Minerals
originate in the earth and cannot be made by living organisms.[3] Plants get minerals from soil.[3] Most of the minerals in a human diet come from eating plants and animals or from drinking water.[3] As a group, minerals are one of the four groups of essential nutrients, the others of which are vitamins, essential fatty acids, and essential amino acids.[4] The five major minerals in the human body are calcium, phosphorus, potassium, sodium, and magnesium.[1] All of the remaining elements in a human body are called "trace elements". The trace elements that have a specific biochemical function in the human body are sulfur, iron, chlorine, cobalt, copper, zinc, manganese, molybdenum, iodine and selenium.[5] Most chemical elements that are ingested by organisms are in the form of simple compounds
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Blood
Blood
Blood
is a body fluid in humans and other animals that delivers necessary substances such as nutrients and oxygen to the cells and transports metabolic waste products away from those same cells.[1] In vertebrates, it is composed of blood cells suspended in blood plasma. Plasma, which constitutes 55% of blood fluid, is mostly water (92% by volume),[2] and contains dissipated proteins, glucose, mineral ions, hormones, carbon dioxide (plasma being the main medium for excretory product transportation), and blood cells themselves. Albumin is the main protein in plasma, and it functions to regulate the colloidal osmotic pressure of blood. The blood cells are mainly red blood cells (also called RBCs or erythrocytes), white blood cells (also called WBCs or leukocytes) and platelets (also called thrombocytes). The most abundant cells in vertebrate blood are red blood cells
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ATC Code B
ATC code B Blood
Blood
and blood forming organs is a section of the Anatomical Therapeutic Chemical Classification System, a system of alphanumeric codes developed by the WHO for the classification of drugs and other medical products.[1] Codes for veterinary use (ATCvet codes) can be created by placing the letter Q in front of the human ATC code: for example, QB.[2] National issues of the ATC classification may include additional codes not present in this list, which follows the WHO version.B Blood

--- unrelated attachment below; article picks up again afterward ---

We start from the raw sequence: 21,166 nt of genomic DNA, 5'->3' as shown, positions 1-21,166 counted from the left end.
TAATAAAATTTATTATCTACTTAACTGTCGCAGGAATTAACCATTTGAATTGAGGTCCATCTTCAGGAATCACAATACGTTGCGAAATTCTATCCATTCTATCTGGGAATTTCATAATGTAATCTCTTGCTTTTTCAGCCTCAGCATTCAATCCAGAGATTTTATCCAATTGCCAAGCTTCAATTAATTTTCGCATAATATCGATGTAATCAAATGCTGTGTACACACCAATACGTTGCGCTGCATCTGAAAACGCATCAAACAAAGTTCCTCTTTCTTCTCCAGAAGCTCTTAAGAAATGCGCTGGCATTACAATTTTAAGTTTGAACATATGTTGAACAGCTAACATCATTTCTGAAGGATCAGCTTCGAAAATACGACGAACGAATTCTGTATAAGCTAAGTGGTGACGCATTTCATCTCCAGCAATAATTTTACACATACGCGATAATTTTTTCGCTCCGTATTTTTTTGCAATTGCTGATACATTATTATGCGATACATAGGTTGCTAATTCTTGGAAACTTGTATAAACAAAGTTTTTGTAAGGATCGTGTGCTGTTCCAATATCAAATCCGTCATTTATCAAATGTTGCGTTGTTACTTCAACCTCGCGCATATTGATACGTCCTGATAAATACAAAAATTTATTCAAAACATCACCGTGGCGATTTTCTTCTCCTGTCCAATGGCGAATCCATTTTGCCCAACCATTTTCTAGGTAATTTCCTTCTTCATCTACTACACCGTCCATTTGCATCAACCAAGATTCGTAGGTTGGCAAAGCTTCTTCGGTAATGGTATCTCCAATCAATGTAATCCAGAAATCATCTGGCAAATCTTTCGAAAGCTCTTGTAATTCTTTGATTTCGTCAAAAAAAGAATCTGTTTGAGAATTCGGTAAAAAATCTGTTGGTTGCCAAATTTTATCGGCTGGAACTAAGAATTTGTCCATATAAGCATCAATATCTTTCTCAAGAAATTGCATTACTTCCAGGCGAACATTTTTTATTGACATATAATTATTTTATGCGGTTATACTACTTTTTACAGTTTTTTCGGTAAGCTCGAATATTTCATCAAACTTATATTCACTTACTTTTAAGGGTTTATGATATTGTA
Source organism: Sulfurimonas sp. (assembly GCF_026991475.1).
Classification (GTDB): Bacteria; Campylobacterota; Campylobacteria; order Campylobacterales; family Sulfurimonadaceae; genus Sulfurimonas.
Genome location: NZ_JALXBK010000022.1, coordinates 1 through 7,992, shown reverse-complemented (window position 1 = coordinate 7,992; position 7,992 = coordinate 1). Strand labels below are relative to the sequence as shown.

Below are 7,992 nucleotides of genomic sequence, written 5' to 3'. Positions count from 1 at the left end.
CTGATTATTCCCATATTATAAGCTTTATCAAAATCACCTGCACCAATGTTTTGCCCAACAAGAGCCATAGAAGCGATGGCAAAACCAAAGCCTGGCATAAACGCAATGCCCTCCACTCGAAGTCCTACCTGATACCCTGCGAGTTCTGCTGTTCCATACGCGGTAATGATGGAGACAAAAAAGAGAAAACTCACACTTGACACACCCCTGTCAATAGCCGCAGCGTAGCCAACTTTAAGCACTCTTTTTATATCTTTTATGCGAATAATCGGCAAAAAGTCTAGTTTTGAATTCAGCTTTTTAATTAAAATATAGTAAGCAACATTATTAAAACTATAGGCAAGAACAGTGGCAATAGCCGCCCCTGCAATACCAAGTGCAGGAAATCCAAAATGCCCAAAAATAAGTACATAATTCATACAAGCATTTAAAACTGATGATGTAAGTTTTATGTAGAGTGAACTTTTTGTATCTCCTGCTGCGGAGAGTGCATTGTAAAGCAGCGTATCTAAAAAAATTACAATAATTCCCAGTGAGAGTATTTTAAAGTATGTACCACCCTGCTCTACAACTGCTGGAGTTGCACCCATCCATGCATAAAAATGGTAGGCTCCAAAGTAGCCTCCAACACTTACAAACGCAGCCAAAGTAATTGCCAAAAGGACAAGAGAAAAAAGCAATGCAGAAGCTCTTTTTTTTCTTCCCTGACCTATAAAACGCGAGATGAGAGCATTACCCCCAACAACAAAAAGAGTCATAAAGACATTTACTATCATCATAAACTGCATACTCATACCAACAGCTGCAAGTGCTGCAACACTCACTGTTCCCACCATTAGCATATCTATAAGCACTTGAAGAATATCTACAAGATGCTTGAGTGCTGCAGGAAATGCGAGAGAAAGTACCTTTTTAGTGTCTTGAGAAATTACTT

Blood
and blood forming organsB01 Antithrombotic agentsB02 AntihemorrhagicsB03 Antianemic
Antianemic
preparationsB05 Blood
Blood
substitutes and perfusion solutionsB06 Other hematological agentsA B C D G H QI J L M N P R S VReferences[edit]^ "ATC/DDD Index 2018: code B"
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Antithrombotic
An antithrombotic agent is a drug that reduces the formation of blood clots (thrombi).[1][2] Antithrombotics can be used therapeutically for prevention (primary prevention, secondary prevention) or treatment of a dangerous blood clot (acute thrombus)
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Anticoagulant
Anticoagulants, commonly referred to as blood thinners, are chemical substances that prevent or reduce coagulation of blood, prolonging the clotting time. Some of them occur naturally in blood-eating animals such as leeches and mosquitoes, where they help keep the bite area unclotted long enough for the animal to obtain some blood. As a class of medications, anticoagulants are used in therapy for thrombotic disorders. Oral anticoagulants (OACs) are taken by many people in pill or tablet form, and various intravenous anticoagulant dosage forms are used in hospitals. Some anticoagulants are used in medical equipment, such as test tubes, blood transfusion bags, and dialysis equipment. Anticoagulants are closely related to antiplatelet drugs and thrombolytic drugs by manipulating the various pathways of blood coagulation
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Proton Pump Inhibitor
Proton-pump inhibitors (PPIs) are a group of drugs whose main action is a pronounced and long-lasting reduction of stomach acid production. Within the class of medications, there is no clear evidence that one agent works better than another.[1][2] They are the most potent inhibitors of acid secretion available.[3] This group of drugs followed and largely superseded another group of medications with similar effects, but a different mode of action, called H2-receptor antagonists. PPIs are among the most widely sold drugs in the world, and the first one, omeprazole, is on the WHO Model List of Essential Medicines.[4] The cost between different agents varies significantly.[1]Contents1 Medical uses 2 Adverse effects2.1 Nutritional 2.2 Gastrointestinal 2.3 Cardiovascular 2.4 Other3 Mechanism of action 4 Pharmacokinetics 5 Examples 6 History 7 Society and culture7.1 Cost 7.2 Regulatory approval8 References 9 External linksMedical uses[edit] The
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Thrombolytic Drug
Thrombolysis is the breakdown (lysis) of blood clots formed in blood vessels, using medication. It is used in ST elevation myocardial infarction, stroke, and very large pulmonary embolisms. The main complication is bleeding (which can be dangerous), and in some situations thrombolysis may therefore be unsuitable